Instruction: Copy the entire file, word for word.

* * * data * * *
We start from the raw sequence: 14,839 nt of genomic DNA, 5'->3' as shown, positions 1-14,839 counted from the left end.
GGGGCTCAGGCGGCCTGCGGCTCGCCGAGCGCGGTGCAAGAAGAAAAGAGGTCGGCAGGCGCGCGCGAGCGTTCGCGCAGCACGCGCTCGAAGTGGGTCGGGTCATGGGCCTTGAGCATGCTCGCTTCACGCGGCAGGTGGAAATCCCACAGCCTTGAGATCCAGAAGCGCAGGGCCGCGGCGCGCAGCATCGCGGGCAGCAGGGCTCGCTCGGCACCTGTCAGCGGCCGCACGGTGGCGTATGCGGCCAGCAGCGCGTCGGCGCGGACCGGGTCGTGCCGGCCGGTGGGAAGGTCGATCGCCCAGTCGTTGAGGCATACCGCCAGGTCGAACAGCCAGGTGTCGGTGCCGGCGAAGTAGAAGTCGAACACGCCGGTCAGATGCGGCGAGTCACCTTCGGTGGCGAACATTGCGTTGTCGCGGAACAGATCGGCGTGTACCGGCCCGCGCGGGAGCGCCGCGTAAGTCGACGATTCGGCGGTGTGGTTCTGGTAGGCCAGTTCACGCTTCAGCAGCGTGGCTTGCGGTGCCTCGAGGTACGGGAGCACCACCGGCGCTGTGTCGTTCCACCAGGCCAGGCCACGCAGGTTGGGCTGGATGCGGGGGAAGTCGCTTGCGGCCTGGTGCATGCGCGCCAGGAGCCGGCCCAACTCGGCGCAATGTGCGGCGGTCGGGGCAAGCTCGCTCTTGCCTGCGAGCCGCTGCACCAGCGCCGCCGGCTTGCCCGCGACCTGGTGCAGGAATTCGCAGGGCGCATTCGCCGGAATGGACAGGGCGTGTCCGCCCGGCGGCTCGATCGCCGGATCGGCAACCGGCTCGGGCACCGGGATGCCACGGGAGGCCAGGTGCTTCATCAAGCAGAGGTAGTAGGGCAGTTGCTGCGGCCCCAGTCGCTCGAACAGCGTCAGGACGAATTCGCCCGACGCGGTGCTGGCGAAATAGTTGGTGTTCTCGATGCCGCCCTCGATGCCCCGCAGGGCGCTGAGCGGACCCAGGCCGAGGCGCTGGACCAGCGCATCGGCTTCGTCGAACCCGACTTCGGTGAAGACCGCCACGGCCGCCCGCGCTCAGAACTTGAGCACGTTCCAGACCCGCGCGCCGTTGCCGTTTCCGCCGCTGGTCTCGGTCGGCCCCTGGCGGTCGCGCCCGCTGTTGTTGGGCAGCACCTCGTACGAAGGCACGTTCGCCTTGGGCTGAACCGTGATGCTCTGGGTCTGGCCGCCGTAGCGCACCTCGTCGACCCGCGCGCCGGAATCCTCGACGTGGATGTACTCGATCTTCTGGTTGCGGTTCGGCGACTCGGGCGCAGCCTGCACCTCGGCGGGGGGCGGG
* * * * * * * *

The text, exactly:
We start from the raw sequence: 14,839 nt of genomic DNA, 5'->3' as shown, positions 1-14,839 counted from the left end.
GGGGCTCAGGCGGCCTGCGGCTCGCCGAGCGCGGTGCAAGAAGAAAAGAGGTCGGCAGGCGCGCGCGAGCGTTCGCGCAGCACGCGCTCGAAGTGGGTCGGGTCATGGGCCTTGAGCATGCTCGCTTCACGCGGCAGGTGGAAATCCCACAGCCTTGAGATCCAGAAGCGCAGGGCCGCGGCGCGCAGCATCGCGGGCAGCAGGGCTCGCTCGGCACCTGTCAGCGGCCGCACGGTGGCGTATGCGGCCAGCAGCGCGTCGGCGCGGACCGGGTCGTGCCGGCCGGTGGGAAGGTCGATCGCCCAGTCGTTGAGGCATACCGCCAGGTCGAACAGCCAGGTGTCGGTGCCGGCGAAGTAGAAGTCGAACACGCCGGTCAGATGCGGCGAGTCACCTTCGGTGGCGAACATTGCGTTGTCGCGGAACAGATCGGCGTGTACCGGCCCGCGCGGGAGCGCCGCGTAAGTCGACGATTCGGCGGTGTGGTTCTGGTAGGCCAGTTCACGCTTCAGCAGCGTGGCTTGCGGTGCCTCGAGGTACGGGAGCACCACCGGCGCTGTGTCGTTCCACCAGGCCAGGCCACGCAGGTTGGGCTGGATGCGGGGGAAGTCGCTTGCGGCCTGGTGCATGCGCGCCAGGAGCCGGCCCAACTCGGCGCAATGTGCGGCGGTCGGGGCAAGCTCGCTCTTGCCTGCGAGCCGCTGCACCAGCGCCGCCGGCTTGCCCGCGACCTGGTGCAGGAATTCGCAGGGCGCATTCGCCGGAATGGACAGGGCGTGTCCGCCCGGCGGCTCGATCGCCGGATCGGCAACCGGCTCGGGCACCGGGATGCCACGGGAGGCCAGGTGCTTCATCAAGCAGAGGTAGTAGGGCAGTTGCTGCGGCCCCAGTCGCTCGAACAGCGTCAGGACGAATTCGCCCGACGCGGTGCTGGCGAAATAGTTGGTGTTCTCGATGCCGCCCTCGATGCCCCGCAGGGCGCTGAGCGGACCCAGGCCGAGGCGCTGGACCAGCGCATCGGCTTCGTCGAACCCGACTTCGGTGAAGACCGCCACGGCCGCCCGCGCTCAGAACTTGAGCACGTTCCAGACCCGCGCGCCGTTGCCGTTTCCGCCGCTGGTCTCGGTCGGCCCCTGGCGGTCGCGCCCGCTGTTGTTGGGCAGCACCTCGTACGAAGGCACGTTCGCCTTGGGCTGAACCGTGATGCTCTGGGTCTGGCCGCCGTAGCGCACCTCGTCGACCCGCGCGCCGGAATCCTCGACGTGGATGTACTCGATCTTCTGGTTGCGGTTCGGCGACTCGGGCGCAGCCTGCACCTCGGCGGGGGGCGGG